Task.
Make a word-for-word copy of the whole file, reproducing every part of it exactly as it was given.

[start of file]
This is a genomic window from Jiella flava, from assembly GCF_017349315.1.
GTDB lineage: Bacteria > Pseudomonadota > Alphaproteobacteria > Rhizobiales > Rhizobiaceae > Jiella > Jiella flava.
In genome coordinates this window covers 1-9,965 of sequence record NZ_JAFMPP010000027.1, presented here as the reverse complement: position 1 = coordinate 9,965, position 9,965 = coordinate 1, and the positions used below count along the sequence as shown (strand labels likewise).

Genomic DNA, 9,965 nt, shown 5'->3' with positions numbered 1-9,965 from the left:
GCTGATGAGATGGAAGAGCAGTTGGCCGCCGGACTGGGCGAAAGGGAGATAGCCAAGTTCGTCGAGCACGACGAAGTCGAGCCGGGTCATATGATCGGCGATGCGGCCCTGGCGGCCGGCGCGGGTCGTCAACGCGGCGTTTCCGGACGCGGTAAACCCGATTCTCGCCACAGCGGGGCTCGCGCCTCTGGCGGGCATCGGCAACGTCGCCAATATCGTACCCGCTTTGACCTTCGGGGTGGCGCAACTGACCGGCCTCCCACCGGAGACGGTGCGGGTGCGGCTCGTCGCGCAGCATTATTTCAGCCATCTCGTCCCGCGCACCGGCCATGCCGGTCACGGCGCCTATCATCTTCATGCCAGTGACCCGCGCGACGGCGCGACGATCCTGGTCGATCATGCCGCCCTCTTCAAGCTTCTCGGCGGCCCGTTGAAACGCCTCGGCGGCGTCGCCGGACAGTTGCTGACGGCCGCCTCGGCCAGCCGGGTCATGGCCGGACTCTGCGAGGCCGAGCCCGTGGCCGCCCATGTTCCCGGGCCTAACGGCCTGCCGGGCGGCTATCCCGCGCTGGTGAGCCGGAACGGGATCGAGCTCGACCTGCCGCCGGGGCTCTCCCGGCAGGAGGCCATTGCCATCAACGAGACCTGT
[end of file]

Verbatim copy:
This is a genomic window from Jiella flava, from assembly GCF_017349315.1.
GTDB lineage: Bacteria > Pseudomonadota > Alphaproteobacteria > Rhizobiales > Rhizobiaceae > Jiella > Jiella flava.
In genome coordinates this window covers 1-9,965 of sequence record NZ_JAFMPP010000027.1, presented here as the reverse complement: position 1 = coordinate 9,965, position 9,965 = coordinate 1, and the positions used below count along the sequence as shown (strand labels likewise).

Genomic DNA, 9,965 nt, shown 5'->3' with positions numbered 1-9,965 from the left:
GCTGATGAGATGGAAGAGCAGTTGGCCGCCGGACTGGGCGAAAGGGAGATAGCCAAGTTCGTCGAGCACGACGAAGTCGAGCCGGGTCATATGATCGGCGATGCGGCCCTGGCGGCCGGCGCGGGTCGTCAACGCGGCGTTTCCGGACGCGGTAAACCCGATTCTCGCCACAGCGGGGCTCGCGCCTCTGGCGGGCATCGGCAACGTCGCCAATATCGTACCCGCTTTGACCTTCGGGGTGGCGCAACTGACCGGCCTCCCACCGGAGACGGTGCGGGTGCGGCTCGTCGCGCAGCATTATTTCAGCCATCTCGTCCCGCGCACCGGCCATGCCGGTCACGGCGCCTATCATCTTCATGCCAGTGACCCGCGCGACGGCGCGACGATCCTGGTCGATCATGCCGCCCTCTTCAAGCTTCTCGGCGGCCCGTTGAAACGCCTCGGCGGCGTCGCCGGACAGTTGCTGACGGCCGCCTCGGCCAGCCGGGTCATGGCCGGACTCTGCGAGGCCGAGCCCGTGGCCGCCCATGTTCCCGGGCCTAACGGCCTGCCGGGCGGCTATCCCGCGCTGGTGAGCCGGAACGGGATCGAGCTCGACCTGCCGCCGGGGCTCTCCCGGCAGGAGGCCATTGCCATCAACGAGACCTGT